“If you want 45-tonne infantry fighting vehicles, you design the tactical fight so you need 45-tonne infantry fighting vehicles to win it,” he writes.
However, Moyse acknowledges the three services each favour different fighting strategies, which are “largely incompatible”.
“In Australian single-service experiments, each service can turn a blind eye to the other services’ incompatibility with its own ambitions,” he continues.
“In many cases, that makes the chosen fight untenable, or at least dependent on heroic assumptions.”
To mitigate these risks in the short-term, Moyse recommends providing “direct contestability support” to former defence minister Stephen Smith and former ADF chief Angus Houston.
“In the current process, Defence’s contestability division only gets a voice downstream of the important decisions,” he observes.
“It is structured accordingly, so in order to contest things upstream, where it matters, it would need augmentation.
“Uniformed contestability staff are not in a good position to challenge their own service’s institutional aspirations, so it may be necessary to bring in suitable external or retired working-level subject-matter experts.”
According to Moyse, if the leads take this approach, it is likely major defence capability projects won’t survive the review.
“It will be important for Smith and Houston to pin the department down on how it thinks Australia intends to fight, to listen to the contestation and to adjudicate,” he adds.
“The outcome — a statement of the way we will fight — must have sufficient specificity to be enable prioritisation of competing claims.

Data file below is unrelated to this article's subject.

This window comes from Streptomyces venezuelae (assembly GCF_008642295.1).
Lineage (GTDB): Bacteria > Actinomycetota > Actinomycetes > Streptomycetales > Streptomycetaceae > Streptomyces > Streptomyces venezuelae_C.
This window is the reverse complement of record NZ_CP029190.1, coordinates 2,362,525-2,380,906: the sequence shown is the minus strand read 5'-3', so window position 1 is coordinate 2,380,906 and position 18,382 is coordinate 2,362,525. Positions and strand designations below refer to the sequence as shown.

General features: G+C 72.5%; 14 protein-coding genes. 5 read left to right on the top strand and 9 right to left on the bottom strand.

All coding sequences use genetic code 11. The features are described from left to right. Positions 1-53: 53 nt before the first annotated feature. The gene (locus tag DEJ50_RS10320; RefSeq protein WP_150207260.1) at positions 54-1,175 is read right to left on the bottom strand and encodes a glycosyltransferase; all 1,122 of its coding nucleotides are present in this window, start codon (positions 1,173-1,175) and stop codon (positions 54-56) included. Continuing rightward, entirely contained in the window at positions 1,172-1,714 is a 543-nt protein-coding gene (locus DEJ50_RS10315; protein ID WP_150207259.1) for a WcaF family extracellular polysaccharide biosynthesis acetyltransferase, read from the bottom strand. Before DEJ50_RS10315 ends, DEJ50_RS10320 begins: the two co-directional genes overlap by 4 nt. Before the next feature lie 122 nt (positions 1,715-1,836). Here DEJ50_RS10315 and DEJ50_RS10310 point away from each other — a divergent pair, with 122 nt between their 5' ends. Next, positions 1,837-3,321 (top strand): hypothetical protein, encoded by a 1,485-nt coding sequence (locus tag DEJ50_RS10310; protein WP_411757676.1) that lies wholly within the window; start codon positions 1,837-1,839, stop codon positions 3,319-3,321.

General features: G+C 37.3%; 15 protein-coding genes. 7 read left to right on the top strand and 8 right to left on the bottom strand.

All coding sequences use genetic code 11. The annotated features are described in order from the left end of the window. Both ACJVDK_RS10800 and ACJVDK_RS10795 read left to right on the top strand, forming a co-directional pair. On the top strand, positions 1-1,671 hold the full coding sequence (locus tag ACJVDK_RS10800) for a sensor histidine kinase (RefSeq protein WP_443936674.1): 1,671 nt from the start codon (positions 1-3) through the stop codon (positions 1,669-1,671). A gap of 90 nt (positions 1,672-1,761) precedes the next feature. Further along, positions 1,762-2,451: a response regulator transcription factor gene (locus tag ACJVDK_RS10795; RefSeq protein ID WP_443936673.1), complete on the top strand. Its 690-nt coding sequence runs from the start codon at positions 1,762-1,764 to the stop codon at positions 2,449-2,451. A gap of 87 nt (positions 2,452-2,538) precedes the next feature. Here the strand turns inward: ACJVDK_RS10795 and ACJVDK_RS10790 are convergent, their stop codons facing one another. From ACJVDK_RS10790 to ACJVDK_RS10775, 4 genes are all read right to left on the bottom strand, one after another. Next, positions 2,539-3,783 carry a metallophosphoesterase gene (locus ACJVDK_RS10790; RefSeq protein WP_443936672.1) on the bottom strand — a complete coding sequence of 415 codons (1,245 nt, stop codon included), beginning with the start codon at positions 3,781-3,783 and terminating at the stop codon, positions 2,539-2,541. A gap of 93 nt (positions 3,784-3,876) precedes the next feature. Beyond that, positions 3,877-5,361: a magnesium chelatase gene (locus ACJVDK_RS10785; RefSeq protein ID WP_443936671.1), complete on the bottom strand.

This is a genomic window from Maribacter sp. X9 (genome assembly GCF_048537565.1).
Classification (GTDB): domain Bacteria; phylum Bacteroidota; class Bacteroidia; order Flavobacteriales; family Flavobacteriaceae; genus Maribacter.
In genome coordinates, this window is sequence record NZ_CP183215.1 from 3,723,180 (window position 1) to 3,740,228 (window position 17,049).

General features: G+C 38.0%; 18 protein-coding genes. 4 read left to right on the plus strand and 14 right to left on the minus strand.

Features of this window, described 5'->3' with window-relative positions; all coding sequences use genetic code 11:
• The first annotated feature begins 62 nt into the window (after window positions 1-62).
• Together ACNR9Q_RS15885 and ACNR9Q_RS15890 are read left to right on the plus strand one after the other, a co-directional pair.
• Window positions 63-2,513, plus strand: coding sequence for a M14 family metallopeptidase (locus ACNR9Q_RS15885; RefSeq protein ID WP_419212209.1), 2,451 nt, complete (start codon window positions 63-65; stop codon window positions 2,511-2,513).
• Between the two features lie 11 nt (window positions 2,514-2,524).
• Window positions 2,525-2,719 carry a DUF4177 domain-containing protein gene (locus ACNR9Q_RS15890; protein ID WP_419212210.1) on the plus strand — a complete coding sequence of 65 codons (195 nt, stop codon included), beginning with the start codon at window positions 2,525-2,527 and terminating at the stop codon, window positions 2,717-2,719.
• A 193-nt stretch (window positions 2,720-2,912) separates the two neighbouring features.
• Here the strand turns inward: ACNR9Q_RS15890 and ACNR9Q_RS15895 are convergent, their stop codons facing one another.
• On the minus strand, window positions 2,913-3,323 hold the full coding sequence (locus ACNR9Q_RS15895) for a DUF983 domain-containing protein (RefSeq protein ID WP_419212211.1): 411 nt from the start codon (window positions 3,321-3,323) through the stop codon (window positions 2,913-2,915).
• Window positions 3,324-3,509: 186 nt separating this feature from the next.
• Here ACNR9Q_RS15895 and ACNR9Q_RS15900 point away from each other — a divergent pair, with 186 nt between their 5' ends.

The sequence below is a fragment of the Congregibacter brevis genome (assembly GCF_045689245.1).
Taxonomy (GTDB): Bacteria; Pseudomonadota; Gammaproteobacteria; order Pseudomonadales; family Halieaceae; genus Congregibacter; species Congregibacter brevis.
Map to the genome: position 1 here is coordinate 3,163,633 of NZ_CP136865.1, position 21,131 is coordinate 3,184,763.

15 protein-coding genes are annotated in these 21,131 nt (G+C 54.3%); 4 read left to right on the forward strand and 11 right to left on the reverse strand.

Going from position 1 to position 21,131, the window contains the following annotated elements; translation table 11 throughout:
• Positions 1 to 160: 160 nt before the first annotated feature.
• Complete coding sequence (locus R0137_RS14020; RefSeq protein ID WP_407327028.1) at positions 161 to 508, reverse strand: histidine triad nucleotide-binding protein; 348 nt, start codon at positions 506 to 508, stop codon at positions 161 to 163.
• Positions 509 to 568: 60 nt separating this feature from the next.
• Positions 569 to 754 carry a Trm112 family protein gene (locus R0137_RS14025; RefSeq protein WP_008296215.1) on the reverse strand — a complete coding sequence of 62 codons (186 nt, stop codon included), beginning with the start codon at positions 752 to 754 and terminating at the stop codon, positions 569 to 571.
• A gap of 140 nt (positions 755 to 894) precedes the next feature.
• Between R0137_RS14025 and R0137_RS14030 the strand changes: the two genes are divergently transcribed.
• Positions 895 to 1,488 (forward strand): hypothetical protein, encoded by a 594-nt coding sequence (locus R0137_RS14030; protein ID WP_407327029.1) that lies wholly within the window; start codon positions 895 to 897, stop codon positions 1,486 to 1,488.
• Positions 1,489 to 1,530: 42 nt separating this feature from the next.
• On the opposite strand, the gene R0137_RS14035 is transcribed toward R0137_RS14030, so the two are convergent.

“If the review does that, we should expect to see a few sacred cows heading for the abattoir to make space in the herd for vital new beasts. If not, we’ll again get more of the same.”
Get involved with the discussion and let us know your thoughts on Australia’s future role and position in the Indo-Pacific region and what you would like to see from Australia’s political leaders in terms of partisan and bipartisan agenda setting in the comments section below, or get in touch with This email address is being protected from spambots. You need JavaScript enabled to view it.This email address is being protected from spambots. You need JavaScript enabled to view it., or at This email address is being protected from spambots. You need JavaScript enabled to view it..
News Editor – Defence and Security, Momentum Media
Prior to joining the defence and aerospace team in 2020, Charbel was news editor of The Adviser and Mortgage Business, where he covered developments in the banking and financial services sector for three years. Charbel has a keen interest in geopolitics and international relations, graduating from the University of Notre Dame with a double major in politics and journalism. Charbel has also completed internships with The Australian Department of Communications and the Arts and public relations agency Fifty Acres.